On Feb. 25, American Legion Legislative Division director Lou Celli spoke at a veterans service organization rally on Capitol Hill to encourage passage of a bill mandating advance budget appropriations for the Department of Veterans Affairs. (Photo by Craig Roberts)

Legion: VA must have advance appropriations

At a Feb. 25 press conference on Capitol Hill, The American Legion expressed its strong support for pending House and Senate bills that would guarantee advance appropriations for all Department of Veterans Affairs (VA) programs, including those operated by the Veterans Benefits Administration (VBA).

American Legion Legislative Director Lou Celli reminded attendees in his prepared remarks that during the recent federal government shutdown, "veterans were shut out" from visiting Legion service officers at VA regional offices to discuss their benefits claims. Legion service officers were "sitting at their desks in government buildings all across the country, but veterans were being prevented from meeting with them, due to VBA’s exclusion from advance appropriations."

During the shutdown last October, many service-disabled veterans were less than a month away from losing their monthly VA benefits payments "simply because Congress refused to authorize distribution of their federally mandated checks," Celli said.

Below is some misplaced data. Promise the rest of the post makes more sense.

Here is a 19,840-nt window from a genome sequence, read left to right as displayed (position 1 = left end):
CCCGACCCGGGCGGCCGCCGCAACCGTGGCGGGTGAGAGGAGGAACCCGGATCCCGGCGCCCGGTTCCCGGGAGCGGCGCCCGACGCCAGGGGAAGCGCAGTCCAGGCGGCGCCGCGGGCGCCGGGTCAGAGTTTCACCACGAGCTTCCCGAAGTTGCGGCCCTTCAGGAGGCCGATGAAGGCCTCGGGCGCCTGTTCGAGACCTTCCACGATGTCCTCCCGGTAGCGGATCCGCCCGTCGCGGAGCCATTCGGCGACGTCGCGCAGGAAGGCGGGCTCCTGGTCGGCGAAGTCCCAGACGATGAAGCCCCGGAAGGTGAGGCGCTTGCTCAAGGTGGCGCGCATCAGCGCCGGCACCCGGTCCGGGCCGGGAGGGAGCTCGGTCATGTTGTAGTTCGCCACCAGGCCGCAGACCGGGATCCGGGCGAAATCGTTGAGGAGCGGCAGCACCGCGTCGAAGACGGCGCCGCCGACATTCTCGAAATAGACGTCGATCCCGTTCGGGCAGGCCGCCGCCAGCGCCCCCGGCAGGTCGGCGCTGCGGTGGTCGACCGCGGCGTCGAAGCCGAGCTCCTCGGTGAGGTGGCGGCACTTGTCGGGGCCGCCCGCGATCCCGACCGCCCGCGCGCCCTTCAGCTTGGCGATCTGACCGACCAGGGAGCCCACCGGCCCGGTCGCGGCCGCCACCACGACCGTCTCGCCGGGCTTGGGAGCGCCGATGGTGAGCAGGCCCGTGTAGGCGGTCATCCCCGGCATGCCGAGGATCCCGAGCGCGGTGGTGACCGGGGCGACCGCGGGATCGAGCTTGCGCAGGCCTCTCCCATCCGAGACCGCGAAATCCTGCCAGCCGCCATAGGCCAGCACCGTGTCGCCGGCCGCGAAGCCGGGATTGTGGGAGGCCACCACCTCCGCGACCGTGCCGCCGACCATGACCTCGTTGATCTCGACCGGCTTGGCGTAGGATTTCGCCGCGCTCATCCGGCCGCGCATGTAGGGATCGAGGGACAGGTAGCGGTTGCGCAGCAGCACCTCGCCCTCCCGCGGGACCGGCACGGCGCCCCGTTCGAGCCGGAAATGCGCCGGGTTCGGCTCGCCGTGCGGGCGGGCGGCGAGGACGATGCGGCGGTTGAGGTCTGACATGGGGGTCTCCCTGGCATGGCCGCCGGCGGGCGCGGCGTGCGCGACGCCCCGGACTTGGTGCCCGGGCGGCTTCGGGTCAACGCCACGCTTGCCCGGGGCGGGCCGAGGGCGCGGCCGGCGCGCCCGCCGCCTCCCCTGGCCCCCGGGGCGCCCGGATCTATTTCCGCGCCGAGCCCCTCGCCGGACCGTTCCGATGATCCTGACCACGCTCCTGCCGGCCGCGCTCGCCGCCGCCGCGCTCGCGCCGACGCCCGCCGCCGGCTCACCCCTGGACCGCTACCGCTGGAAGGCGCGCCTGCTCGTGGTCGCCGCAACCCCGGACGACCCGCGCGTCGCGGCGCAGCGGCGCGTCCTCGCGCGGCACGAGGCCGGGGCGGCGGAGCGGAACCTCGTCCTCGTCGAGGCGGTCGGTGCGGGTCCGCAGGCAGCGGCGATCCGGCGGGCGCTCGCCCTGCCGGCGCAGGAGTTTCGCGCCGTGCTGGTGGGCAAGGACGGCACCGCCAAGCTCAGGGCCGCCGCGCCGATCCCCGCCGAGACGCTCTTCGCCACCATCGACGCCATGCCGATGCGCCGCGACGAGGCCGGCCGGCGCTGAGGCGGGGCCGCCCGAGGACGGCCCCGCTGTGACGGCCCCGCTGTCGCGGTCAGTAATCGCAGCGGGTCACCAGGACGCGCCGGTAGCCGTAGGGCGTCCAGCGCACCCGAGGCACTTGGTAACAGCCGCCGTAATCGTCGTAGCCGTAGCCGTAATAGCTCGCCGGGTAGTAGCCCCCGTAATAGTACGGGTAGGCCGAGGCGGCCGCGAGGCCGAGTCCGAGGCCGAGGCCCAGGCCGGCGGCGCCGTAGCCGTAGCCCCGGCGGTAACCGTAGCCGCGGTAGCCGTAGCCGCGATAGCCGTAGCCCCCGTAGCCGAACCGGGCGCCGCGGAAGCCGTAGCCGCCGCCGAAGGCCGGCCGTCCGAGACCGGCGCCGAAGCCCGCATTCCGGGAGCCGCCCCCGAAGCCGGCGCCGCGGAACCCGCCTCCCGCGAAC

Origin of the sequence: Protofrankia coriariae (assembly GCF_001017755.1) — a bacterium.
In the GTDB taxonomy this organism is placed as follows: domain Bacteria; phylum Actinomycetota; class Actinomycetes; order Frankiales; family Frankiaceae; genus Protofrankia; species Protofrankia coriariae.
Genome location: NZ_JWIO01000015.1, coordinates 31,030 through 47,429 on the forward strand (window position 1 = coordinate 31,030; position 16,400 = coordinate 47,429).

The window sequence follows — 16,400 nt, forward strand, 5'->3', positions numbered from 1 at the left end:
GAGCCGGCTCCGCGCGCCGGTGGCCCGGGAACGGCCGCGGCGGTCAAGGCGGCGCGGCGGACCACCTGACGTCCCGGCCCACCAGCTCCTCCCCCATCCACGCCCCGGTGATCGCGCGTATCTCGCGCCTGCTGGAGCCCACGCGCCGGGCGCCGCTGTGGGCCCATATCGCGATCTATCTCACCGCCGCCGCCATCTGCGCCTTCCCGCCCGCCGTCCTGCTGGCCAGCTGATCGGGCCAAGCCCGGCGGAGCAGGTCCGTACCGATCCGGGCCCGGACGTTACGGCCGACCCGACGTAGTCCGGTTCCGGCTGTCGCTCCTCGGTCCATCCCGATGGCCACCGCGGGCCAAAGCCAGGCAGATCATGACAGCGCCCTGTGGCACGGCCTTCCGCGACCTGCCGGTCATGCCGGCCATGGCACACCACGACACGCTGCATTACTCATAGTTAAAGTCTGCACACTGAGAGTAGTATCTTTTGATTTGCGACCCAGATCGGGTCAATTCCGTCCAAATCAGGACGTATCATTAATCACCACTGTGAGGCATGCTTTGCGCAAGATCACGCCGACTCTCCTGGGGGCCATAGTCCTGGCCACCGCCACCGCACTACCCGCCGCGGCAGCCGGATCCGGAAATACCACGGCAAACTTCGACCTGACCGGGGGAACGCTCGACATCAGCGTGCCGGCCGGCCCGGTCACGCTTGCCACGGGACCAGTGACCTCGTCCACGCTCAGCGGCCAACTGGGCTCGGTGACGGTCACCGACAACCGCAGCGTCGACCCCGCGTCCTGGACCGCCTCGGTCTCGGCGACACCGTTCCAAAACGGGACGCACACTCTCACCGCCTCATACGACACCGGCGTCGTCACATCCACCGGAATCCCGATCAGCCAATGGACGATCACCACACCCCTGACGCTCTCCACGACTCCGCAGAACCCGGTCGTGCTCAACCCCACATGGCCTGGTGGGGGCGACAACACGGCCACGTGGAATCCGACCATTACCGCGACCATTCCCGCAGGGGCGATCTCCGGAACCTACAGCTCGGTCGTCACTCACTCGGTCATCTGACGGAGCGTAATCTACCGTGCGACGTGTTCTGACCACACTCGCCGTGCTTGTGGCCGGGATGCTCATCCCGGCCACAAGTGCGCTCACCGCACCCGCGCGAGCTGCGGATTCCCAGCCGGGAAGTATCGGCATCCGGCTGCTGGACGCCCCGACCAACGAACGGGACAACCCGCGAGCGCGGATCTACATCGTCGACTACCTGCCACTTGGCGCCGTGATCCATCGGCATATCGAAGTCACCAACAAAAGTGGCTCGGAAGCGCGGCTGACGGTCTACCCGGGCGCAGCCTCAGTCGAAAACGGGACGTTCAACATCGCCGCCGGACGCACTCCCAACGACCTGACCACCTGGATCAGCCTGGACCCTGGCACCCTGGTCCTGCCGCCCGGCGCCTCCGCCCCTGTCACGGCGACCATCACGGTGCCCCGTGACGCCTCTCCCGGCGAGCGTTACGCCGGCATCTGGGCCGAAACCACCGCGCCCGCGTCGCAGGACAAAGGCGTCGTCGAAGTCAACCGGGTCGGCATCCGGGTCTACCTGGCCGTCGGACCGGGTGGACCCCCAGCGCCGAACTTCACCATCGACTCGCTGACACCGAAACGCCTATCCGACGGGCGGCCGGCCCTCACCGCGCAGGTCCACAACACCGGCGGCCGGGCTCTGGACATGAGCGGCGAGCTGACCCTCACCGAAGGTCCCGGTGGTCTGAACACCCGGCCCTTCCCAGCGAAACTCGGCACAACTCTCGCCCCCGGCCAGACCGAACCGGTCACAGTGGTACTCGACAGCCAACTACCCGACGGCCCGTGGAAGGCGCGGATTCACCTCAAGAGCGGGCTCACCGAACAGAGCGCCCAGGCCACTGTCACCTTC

Both the House and Senate bills pending in Congress include provisions to extend advance VA funding to the department’s discretionary accounts. H.R. 813, the Putting Veterans Funding First Act, was introduced exactly one year ago by Rep. Jeff Miller, R-Fla., chairman of the House Committee on Veterans’ Affairs. The Senate version, S.932, was introduced last May by Sen. Mark Begich, D-Alaska.

At its national convention last August, The American Legion passed Resolution 77, supporting advance appropriations for all of VA’s discretionary accounts, including those for VBA, the National Cemetery Administration, and VA construction, research and information technology.

Celli said that because The American Legion "is very concerned that VA will once again fall victim to Capitol Hill politics," the nation’s largest organization of wartime veterans "steadfastly supports all efforts to include the remaining 14 percent (of VA’s budget)" in its annual advance appropriations request.